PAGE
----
Sixty years since Dr Ambedkar, caste continues to remain a part of India’s social reality. May it be the discrimination that members of socially-backward castes undergo, or the subtler issues of matchmaking during marriages, the question of caste continues to haunt our society. Dr Ambedkar’s life and legacy, however, remains an inspiration for many who believe that caste hierarchy should cease to exist, and formation of an equal society is the way forward.
Bhimrao Ramji Ambedkar (1891-1956) was born into a Mahar (‘Untouchable’/ Dalit) family. His father served in the British Indian Army at the Mhow cantonment in the Central Provinces (now in Madhya Pradesh). Unlike most children of his caste, young Bhim attended school. However, he and his Dalit friends were not allowed to sit inside the class. Teachers would not touch their notebooks. When they pleaded to drink water, the school peon (who belonged to the upper caste) poured water from a height for them to drink. On days the peon was unavailable, young Bhim and his friends had to spend the day without water.
Due to his deep interest in learning, Bhim went on to become the first Dalit to be enrolled into the prestigious Elphinstone High School in Bombay. He later won the Baroda State Scholarship for three years and finished his postgraduate education from Columbia University in New York. He passed his M.A. exam in June 1915 and continued his research. In his thesis on Castes in India (1916) presented at the Columbia University, he wrote –
“The caste problem is a vast one, both theoretically and practically. Practically, it is an institution that portends tremendous consequences. It is a local problem, but one capable of much wider mischief, for as long as caste in India does exist, Hindus will hardly intermarry or have any social intercourse with outsiders; and if Hindus migrate to other regions on earth, Indian caste would become a world problem.”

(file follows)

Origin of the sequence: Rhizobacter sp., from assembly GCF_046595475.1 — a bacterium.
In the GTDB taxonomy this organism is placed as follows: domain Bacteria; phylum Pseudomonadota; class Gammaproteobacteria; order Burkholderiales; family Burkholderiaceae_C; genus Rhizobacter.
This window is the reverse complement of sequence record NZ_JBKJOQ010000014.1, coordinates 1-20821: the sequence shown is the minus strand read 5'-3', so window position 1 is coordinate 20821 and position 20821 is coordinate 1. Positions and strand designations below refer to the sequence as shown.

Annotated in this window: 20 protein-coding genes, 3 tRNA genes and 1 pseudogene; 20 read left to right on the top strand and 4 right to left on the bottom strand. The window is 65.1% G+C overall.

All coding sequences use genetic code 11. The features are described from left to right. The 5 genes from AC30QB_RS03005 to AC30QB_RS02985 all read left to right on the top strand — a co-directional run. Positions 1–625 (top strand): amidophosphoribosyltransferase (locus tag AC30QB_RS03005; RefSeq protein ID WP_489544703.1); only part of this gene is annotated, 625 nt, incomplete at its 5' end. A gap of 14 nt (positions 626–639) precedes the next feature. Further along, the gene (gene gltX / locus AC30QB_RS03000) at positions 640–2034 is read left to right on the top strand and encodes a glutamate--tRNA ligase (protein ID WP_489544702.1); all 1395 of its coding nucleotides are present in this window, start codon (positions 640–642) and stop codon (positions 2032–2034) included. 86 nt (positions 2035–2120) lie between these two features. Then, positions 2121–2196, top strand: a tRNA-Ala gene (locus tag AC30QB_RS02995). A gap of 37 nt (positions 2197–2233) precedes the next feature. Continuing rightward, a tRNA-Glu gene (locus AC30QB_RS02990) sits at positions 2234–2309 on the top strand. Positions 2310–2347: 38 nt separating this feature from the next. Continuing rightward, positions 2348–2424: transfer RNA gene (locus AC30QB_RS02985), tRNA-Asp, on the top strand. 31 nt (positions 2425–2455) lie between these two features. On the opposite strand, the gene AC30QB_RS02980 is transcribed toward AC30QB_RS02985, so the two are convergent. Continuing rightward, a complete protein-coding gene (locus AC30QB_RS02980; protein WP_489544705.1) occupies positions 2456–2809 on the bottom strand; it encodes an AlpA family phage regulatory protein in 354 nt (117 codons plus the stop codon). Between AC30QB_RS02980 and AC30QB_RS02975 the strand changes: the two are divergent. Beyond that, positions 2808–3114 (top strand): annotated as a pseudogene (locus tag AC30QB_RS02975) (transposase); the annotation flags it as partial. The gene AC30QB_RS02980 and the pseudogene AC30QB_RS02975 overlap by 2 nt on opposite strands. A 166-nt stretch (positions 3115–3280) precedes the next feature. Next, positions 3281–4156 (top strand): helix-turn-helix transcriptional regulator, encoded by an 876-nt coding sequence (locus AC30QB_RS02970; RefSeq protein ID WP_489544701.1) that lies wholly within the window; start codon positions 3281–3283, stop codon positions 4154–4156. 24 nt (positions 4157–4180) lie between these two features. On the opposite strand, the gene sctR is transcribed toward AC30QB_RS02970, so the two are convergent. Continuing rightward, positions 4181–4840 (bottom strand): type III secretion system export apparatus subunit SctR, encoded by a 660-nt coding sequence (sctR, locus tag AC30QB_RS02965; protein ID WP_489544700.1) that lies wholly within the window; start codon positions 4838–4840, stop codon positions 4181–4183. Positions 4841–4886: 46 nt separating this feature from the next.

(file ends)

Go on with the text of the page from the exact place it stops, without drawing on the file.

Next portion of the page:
After completing three important theses that dealt with Indian society, economics, and history, Dr Ambedkar enrolled at the London School of Economics where he started working on a doctoral thesis. He stayed in London for the next four years and finished two doctorates. He was conferred with two more honorary doctorate degrees much later in the fifties.
After returning to India in 1924, Dr Ambedkar decided to launch an active movement against untouchability. In 1924, he founded the Bahishkrut Hitkaraini Sabha, aimed at uprooting caste system in India. The organisation ran free schools and libraries for all age groups. Dr Ambedkar took the grievances of the Dalits to court, and brought them justice.
Over the following years, Dr Ambedkar organised marches demanding Dalit’s rights to drinking water from public resources, and their right to enter temples. Despite severe attacks from the upper-caste Hindu men, Dr Ambedkar walked with fellow Dalits into public tanks and reservoirs and drank from its water.
In a conference in late 1927, Dr Ambedkar publicly condemned the Manusmriti for justifying caste discrimination and untouchability. On December 25, 1927, Dr Ambedkar led thousands of Dalits and burnt copies of the text.